Labour would repeal any new anti-strike laws if it wins the next election, Sir Keir Starmer has said.
Addressing an audience in Stratford, London, the Labour Party leader confirmed he does not support new legislation which would place further restrictions on striking workers. “I do not think legislation is the way you bring an end to industrial disputes,” he said. “It is likely to make a bad situation worse.”
His comments come amidst reports from The Times which revealed Prime Minister Rishi Sunak is poised to announce a new law which would enforce “minimum service levels” in six sectors - including health, rail, and border security. This legislation, which is reportedy designed to minimise disruption, would allow employers to sue unions and sack staff if they do not retain a “minimum level” of service, the newspaper understands.
Other members of the Labour Party have also spoken out against the possible new measures. Deputy Leader Angela Rayner said: “It’s frankly shameful that this mess of a government thinks that threatening to sack nurses and teachers will stop strikes. These proposals are offensive, unserious and unworkable. Labour will turn the page on the Tories’ failed approach to industrial relations.”
But given that industrial action is continuing to take the country by storm, how exactly would Labour respond to public sector walkouts? Here’s what the party has said about strikes so far - as well as what is still yet to be addressed.
‘Get around the table’
Starmer’s repeated response to questions on how he would deal with strikes is saying he would “get in the room with unions” - or “get around the negotiating table.” This, he argued, is how you provide “fair pay deals” for workers.
The Holborn and St Pancras MP also slammed the government for refusing to engage in pay talks with nurses aftey they offered to “press pause” on industrial action. His comments echoed those given by Shadow Chancellor Rachel Reeves in December, who argued that the strategy of “getting around the negotiating table” and “treating workers with respect” is the reason “we didn’t have any strikes under the last Labour Government.”
She added: “This government has been sitting on its hands for five months, [so] people have got no one to blame but the government for this industrial action.”
‘Resolve the underlying issues’
Labour has also been insistent that the strikes would not be happening if it were in government, as it would solve the “underlying issues” causing them. In terms of the nurse strikes for instance, Starmer has said he has a “fully costed plan” to deal with the crisis in the NHS, which he believes would end walkouts.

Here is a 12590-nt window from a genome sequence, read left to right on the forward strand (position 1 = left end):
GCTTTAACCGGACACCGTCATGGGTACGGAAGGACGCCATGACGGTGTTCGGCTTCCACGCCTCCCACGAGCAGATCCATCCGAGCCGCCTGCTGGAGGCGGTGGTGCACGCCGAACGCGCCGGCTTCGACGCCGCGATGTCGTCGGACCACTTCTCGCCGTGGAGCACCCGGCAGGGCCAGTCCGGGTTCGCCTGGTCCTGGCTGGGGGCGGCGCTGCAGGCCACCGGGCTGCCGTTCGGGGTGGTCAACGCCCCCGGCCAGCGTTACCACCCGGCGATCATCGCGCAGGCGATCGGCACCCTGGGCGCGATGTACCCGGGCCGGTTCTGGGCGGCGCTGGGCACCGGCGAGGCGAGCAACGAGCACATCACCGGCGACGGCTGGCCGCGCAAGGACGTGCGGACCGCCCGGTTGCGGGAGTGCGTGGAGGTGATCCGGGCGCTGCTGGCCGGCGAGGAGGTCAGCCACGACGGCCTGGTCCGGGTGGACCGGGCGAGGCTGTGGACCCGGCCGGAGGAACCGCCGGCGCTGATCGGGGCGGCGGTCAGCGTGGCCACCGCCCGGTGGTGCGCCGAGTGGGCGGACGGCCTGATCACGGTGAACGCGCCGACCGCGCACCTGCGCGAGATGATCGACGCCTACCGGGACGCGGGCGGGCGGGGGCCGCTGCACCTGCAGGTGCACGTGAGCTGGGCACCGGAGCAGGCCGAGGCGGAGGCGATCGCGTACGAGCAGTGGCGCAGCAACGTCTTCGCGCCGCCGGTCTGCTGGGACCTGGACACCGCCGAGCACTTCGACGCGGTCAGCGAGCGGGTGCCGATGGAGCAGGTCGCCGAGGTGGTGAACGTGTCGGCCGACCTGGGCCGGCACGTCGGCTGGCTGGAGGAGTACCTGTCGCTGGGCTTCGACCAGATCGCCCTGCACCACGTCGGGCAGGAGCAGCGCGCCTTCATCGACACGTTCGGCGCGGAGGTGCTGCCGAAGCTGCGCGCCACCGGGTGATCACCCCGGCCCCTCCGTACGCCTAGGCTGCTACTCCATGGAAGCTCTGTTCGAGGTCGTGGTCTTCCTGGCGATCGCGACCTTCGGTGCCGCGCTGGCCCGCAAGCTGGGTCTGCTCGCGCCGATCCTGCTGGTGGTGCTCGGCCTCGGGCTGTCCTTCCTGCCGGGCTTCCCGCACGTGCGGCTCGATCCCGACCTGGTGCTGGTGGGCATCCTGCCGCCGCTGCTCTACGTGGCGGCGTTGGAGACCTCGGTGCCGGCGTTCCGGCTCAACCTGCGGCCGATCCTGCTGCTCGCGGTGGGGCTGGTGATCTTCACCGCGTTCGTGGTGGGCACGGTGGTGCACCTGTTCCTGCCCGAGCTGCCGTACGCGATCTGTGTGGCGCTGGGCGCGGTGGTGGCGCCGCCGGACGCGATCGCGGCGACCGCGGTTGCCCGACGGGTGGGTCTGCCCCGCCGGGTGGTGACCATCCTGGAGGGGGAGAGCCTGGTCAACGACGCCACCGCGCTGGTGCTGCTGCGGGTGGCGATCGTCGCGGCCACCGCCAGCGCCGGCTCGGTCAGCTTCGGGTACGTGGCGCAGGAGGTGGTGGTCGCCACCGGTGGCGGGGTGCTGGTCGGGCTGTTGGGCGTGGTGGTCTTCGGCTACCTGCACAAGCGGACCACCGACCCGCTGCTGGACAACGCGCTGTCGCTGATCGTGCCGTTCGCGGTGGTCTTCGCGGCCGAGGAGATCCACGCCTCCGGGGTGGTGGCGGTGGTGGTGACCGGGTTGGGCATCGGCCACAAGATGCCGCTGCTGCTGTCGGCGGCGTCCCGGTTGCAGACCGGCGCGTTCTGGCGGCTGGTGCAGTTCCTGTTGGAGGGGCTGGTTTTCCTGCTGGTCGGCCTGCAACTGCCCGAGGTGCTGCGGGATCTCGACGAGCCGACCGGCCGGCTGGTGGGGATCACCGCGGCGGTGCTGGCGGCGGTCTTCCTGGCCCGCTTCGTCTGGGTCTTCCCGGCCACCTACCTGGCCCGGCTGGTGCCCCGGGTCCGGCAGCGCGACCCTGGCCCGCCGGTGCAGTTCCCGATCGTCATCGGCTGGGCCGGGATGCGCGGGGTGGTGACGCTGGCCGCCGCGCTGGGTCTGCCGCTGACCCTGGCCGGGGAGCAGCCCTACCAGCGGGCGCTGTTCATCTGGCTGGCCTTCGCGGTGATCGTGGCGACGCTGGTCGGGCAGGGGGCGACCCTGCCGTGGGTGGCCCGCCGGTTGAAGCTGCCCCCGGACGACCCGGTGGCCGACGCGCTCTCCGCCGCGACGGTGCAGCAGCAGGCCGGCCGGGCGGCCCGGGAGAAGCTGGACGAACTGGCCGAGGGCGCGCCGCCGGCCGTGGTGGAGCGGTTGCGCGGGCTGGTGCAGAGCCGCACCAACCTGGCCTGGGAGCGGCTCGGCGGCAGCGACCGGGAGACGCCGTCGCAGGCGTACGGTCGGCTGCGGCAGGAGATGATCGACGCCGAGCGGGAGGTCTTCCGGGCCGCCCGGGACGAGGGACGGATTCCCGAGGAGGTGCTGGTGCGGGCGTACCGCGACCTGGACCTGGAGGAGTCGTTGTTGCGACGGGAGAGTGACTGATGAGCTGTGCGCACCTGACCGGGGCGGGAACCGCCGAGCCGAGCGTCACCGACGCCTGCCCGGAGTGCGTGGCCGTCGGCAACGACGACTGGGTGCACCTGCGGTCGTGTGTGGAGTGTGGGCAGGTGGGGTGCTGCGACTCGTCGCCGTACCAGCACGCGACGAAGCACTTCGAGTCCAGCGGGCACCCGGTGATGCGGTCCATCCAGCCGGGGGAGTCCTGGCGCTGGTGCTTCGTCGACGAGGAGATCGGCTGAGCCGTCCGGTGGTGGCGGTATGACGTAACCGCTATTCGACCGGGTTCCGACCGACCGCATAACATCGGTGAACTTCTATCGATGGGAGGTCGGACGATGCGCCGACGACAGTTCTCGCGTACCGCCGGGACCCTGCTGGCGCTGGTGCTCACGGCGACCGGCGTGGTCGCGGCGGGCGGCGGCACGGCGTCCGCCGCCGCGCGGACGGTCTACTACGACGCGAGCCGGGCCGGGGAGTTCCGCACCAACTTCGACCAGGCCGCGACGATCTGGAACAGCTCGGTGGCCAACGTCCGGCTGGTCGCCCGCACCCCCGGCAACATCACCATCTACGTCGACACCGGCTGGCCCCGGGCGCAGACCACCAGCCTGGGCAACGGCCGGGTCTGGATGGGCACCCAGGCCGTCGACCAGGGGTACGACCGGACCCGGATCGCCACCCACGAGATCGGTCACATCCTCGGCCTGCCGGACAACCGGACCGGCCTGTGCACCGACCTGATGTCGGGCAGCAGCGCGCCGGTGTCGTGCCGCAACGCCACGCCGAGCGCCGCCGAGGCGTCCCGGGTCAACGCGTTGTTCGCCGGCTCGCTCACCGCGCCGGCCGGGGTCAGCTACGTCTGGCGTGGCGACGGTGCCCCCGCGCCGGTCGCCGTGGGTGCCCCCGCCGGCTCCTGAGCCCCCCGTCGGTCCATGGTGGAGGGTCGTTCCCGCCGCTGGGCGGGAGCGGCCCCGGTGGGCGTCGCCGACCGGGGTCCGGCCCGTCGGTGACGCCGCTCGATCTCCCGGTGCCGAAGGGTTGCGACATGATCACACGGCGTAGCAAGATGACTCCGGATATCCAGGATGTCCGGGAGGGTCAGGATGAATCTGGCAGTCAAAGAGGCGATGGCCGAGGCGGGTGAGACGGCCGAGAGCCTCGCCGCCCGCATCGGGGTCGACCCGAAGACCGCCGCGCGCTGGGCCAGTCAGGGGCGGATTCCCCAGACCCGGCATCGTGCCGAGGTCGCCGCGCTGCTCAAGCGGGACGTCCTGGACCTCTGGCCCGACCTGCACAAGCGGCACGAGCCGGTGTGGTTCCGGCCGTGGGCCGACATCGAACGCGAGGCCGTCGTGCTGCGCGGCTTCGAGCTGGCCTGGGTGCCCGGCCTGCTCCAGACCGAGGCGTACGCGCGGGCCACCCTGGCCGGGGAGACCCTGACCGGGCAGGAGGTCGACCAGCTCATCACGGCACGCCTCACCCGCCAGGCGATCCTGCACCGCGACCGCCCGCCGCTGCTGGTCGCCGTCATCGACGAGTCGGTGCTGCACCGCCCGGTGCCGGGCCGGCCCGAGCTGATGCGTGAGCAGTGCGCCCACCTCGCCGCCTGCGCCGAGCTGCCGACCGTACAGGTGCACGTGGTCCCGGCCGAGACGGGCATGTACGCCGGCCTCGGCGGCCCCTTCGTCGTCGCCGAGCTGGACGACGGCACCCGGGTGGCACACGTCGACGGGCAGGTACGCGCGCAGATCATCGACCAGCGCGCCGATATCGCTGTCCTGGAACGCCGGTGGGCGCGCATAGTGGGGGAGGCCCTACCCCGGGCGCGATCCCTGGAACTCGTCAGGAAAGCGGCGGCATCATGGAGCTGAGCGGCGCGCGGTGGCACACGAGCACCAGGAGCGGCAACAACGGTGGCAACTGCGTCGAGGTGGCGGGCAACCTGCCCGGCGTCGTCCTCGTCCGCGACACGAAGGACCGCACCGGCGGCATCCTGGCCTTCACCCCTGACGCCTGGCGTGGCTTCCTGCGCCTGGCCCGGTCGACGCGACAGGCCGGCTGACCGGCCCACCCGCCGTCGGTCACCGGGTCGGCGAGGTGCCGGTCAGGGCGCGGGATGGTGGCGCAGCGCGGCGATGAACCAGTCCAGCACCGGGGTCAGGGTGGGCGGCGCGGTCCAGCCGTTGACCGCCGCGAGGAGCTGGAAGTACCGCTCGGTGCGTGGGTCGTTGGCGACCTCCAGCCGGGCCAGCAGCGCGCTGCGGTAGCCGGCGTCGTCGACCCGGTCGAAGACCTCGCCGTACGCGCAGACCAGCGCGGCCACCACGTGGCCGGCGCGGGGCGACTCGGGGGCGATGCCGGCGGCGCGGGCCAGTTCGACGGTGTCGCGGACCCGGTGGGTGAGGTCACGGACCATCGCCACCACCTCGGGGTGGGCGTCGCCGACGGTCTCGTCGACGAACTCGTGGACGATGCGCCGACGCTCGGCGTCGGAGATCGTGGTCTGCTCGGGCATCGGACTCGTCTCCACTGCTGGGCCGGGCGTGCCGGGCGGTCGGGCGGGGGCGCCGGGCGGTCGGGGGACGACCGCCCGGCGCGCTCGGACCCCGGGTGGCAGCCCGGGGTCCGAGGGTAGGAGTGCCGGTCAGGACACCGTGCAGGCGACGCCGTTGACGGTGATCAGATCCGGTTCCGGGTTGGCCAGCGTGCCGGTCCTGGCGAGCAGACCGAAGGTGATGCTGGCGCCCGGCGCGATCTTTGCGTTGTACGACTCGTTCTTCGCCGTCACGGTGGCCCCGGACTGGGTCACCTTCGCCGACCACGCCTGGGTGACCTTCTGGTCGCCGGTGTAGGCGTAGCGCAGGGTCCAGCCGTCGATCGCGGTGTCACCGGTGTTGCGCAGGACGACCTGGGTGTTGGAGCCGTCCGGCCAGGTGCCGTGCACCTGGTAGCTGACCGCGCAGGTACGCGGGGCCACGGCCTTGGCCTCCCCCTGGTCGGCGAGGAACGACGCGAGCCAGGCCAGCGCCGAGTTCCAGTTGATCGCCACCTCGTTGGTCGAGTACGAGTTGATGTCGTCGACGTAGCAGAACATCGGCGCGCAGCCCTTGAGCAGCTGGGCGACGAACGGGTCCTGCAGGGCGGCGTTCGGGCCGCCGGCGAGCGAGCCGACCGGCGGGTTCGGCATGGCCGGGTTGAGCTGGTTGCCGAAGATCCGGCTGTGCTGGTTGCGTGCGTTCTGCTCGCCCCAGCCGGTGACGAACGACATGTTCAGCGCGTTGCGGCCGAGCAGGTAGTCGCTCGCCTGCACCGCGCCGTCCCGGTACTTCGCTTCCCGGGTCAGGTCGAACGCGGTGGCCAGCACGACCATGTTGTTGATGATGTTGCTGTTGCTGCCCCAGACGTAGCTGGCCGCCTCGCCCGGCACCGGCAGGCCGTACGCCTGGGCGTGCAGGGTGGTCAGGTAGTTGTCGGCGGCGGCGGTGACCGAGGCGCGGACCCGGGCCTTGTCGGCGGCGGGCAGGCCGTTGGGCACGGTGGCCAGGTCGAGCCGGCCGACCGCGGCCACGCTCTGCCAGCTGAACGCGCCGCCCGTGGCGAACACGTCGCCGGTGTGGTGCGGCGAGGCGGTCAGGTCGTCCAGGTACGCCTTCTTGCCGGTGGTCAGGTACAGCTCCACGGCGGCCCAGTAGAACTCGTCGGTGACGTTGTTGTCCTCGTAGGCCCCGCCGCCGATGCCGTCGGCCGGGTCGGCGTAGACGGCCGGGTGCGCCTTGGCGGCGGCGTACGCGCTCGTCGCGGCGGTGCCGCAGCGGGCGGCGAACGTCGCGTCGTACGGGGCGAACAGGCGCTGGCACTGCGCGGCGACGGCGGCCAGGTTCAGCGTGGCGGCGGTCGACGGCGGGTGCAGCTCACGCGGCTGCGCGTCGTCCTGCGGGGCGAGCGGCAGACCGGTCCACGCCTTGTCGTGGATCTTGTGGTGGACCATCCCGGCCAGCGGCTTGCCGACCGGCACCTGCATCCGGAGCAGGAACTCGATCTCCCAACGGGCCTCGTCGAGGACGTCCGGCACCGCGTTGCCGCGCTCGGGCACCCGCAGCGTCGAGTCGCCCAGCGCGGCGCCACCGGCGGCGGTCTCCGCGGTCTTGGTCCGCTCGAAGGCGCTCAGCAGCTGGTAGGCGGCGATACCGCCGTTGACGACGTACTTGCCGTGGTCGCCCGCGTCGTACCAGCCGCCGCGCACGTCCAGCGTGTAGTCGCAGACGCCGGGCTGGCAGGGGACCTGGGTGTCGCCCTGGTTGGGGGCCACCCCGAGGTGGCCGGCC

This plan includes the biggest training programme in the health service’s history, which will provide more doctors, more nurses, and more health visitors to end staff shortages. Labour has also proposed a reform of the care system, which it believes at present is “hugely contributing” to the overcrowding in hospitals.
Starmer has also said it is “very important to understand how much people are struggling to make ends meet” - adding that the reason industrial action is happening is because workers are “facing a very real cost of living crisis.” Tackling this, he argued, would involve an end to the “sticking plaster politics” he believes is rife in Westminster. In other words, ministers “talking about problems” rather than doing anything, and approaching issues with a “short-term mindset”.
What about pay rises?
What Labour has thus far refused to do when it comes to discussing strikes is specify what type of pay rise it would offer public sector workers. On Thursday (5 January), when asked whether the government’s offer to nurses of a 2% increase is too low, Starmer said he could “not say what the right percentage is.”
Similarly, in December, Shadow Chancellor Reeves was also pushed on whether Labour would offer nurses the 19% pay award they are asking for. She responded: “I’ve always said Labour will not pluck numbers out of the air. Everything in our manifesto will be fully costed and fully funded.”
How does this compare to the government’s stance on strikes?
The government’s most significant response to strikes thus far has been to bring in new laws which force workers to “maintain a basic function and deliver minimum safety levels” in the public sector during industrial action. Confirming the news in a statement on Thursday (5 December), the business department said the government would “always protect the ability to strike” but added that “it must be balanced with the public’s right to life and livelihoods”.
The legislation will be put to the House of Commons “in the coming weeks” and outline minimum service levels for fire, ambulance and rail services for when the sectors decide to take action.
Previously, the government has used tactics such as to drafting in army personnel to take the place of striking workers. The military will stood in for Border Force officers during strikes at airports across the country over the holiday period, and were also trained up to help frontline health workers in the NHS.
Elsewhere, the Prime Minister also called a meeting of Cobra, the government’s emergency response committee, to discuss the strikes, but unions argued that instead of meeting each other, ministers should meet them to negotiate pay rises and other demands.
A spokesperson for 10 Downing Street commented: “What we are looking to do is to keep people safe and keep the country moving. Those are our aims, we’re not looking to worsen our relations with any group. We believe we’ve acted reasonably when it comes to both agreeing the payoff as recommended by the independent boards and in facilitating the discussions we need to reach some sort of resolution.
“Given what we’re seeing and the need to protect people from inflation we must also go further and consider further powers to try and mitigate against some of the disruption.”